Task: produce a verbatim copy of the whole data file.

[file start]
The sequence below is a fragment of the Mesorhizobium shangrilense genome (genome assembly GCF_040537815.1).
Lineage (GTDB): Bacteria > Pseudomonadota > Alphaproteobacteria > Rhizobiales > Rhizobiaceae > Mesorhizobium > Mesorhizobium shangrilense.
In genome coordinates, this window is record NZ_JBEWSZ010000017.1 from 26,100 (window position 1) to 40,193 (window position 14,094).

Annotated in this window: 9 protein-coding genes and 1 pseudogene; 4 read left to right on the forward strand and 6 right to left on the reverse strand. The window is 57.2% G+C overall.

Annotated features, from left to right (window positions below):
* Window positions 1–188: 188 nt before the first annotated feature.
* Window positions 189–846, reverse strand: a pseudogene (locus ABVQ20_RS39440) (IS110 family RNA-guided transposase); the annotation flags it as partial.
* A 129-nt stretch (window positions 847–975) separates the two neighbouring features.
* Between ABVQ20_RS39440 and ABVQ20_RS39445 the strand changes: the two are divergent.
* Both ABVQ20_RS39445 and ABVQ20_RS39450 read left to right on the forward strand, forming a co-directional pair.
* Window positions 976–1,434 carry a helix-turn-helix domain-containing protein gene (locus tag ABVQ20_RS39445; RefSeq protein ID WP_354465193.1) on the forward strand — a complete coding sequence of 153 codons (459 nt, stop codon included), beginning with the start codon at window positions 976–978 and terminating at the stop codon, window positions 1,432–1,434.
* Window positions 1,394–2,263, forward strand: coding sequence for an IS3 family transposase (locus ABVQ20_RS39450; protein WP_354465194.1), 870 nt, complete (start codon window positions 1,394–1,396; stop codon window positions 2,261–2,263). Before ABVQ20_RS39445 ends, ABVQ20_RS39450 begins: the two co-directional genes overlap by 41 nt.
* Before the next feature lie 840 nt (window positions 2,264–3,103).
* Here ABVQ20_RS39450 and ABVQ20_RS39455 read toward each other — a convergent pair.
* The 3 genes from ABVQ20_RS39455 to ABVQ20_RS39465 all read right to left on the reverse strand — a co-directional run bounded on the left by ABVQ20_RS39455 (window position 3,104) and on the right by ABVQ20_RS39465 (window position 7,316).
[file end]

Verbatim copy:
The sequence below is a fragment of the Mesorhizobium shangrilense genome (genome assembly GCF_040537815.1).
Lineage (GTDB): Bacteria > Pseudomonadota > Alphaproteobacteria > Rhizobiales > Rhizobiaceae > Mesorhizobium > Mesorhizobium shangrilense.
In genome coordinates, this window is record NZ_JBEWSZ010000017.1 from 26,100 (window position 1) to 40,193 (window position 14,094).

Annotated in this window: 9 protein-coding genes and 1 pseudogene; 4 read left to right on the forward strand and 6 right to left on the reverse strand. The window is 57.2% G+C overall.

Annotated features, from left to right (window positions below):
* Window positions 1–188: 188 nt before the first annotated feature.
* Window positions 189–846, reverse strand: a pseudogene (locus ABVQ20_RS39440) (IS110 family RNA-guided transposase); the annotation flags it as partial.
* A 129-nt stretch (window positions 847–975) separates the two neighbouring features.
* Between ABVQ20_RS39440 and ABVQ20_RS39445 the strand changes: the two are divergent.
* Both ABVQ20_RS39445 and ABVQ20_RS39450 read left to right on the forward strand, forming a co-directional pair.
* Window positions 976–1,434 carry a helix-turn-helix domain-containing protein gene (locus tag ABVQ20_RS39445; RefSeq protein ID WP_354465193.1) on the forward strand — a complete coding sequence of 153 codons (459 nt, stop codon included), beginning with the start codon at window positions 976–978 and terminating at the stop codon, window positions 1,432–1,434.
* Window positions 1,394–2,263, forward strand: coding sequence for an IS3 family transposase (locus ABVQ20_RS39450; protein WP_354465194.1), 870 nt, complete (start codon window positions 1,394–1,396; stop codon window positions 2,261–2,263). Before ABVQ20_RS39445 ends, ABVQ20_RS39450 begins: the two co-directional genes overlap by 41 nt.
* Before the next feature lie 840 nt (window positions 2,264–3,103).
* Here ABVQ20_RS39450 and ABVQ20_RS39455 read toward each other — a convergent pair.
* The 3 genes from ABVQ20_RS39455 to ABVQ20_RS39465 all read right to left on the reverse strand — a co-directional run bounded on the left by ABVQ20_RS39455 (window position 3,104) and on the right by ABVQ20_RS39465 (window position 7,316).